The next mornin Lisa wanted to get into a wheelchair to see Wyatt. I was amazed at her determination after having a c-section. Even though she’s a first class hypochondriac, she’s very tough when she wants to be.
He was such a pleasure to see. We stayed in there for a long time with him. And for the first time we actually got to hold him!
That afternoon, we got to bring him in the room with us. He still had shallow breathing though. Man was it nice being able to hold him in our own hospital room. Family came and went. Friends came and went. Church family came and went. It was a great day. The conversations drugged up Lisa was having proved to be quite the entertainment.
That night, Lisa and I noticed his breathing had gotten worse. It was enough that we decided I should go take him to the nurses. In a matter of 30 minutes, I went from concerned to really concerned. The pediatric doctor on call thought it best to have an x-ray of his lungs. After viewing the x-rays, the doctor slipped into the other room to make a call. I knew what he was doing. You see, the hospital doesn’t have a NICU, so if complications occur, the babies have to be transported to another hospital across town that has the 3rd largest NICU facility. I remember the conversation so vividly. “The results show a hole in his right lung. That’s why it’s collapsed. We’re gonna need to get him over to Roanoke Memorial.” I was terrified. I mean terrified. Going into our room with the doctor to tell Lisa was horrible. I felt like it was a dream.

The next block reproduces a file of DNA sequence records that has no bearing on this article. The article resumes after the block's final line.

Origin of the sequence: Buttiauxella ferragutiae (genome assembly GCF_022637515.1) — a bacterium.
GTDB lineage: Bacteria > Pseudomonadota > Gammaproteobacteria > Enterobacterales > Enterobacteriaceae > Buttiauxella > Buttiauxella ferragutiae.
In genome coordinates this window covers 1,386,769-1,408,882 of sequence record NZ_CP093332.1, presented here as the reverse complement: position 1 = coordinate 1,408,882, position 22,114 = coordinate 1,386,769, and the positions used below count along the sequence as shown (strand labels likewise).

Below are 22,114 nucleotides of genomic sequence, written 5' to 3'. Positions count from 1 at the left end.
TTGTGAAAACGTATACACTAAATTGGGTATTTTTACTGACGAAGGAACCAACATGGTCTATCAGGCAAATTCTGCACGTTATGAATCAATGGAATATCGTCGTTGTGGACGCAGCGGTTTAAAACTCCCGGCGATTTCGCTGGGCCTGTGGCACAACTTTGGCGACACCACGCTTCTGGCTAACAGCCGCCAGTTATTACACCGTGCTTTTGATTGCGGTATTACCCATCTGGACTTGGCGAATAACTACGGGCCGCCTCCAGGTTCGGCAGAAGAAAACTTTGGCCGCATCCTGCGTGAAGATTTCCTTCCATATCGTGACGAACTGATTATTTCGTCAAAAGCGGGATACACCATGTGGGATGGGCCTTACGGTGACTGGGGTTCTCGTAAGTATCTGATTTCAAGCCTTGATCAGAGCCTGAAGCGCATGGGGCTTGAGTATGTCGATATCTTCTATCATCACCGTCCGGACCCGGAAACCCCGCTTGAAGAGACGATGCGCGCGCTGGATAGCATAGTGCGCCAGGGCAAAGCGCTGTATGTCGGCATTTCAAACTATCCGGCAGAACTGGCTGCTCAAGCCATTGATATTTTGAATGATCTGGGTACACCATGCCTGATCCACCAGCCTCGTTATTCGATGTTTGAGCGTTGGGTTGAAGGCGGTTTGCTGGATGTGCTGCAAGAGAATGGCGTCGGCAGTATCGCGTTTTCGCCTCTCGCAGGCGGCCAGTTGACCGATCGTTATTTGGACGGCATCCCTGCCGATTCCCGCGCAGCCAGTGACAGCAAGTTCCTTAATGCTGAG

I called and woke up my mama to ask if she’d stay with Lisa at the hospital since Lisa’s mother was at her house with Emma Jo. I followed the ambulance to the other hospital and was met at the NICU elevators by my father. My mama had let him know what was going on without me knowing. I’ll say this: Lisa and I have great caring parents. I can’t stress that enough. I was a nervous wreck. My dad didn’t say a word. He just pointed to the direction I needed to go. We went in and I was told what all was going on. I can’t tell you how hard it is to look at your newborn hooked up to a bunch of stuff. They had to put a cantilever tube over his nose for breathing. This stuff may be no big deal to a grown up, but when it’s your newborn it’s devastating and terrifying.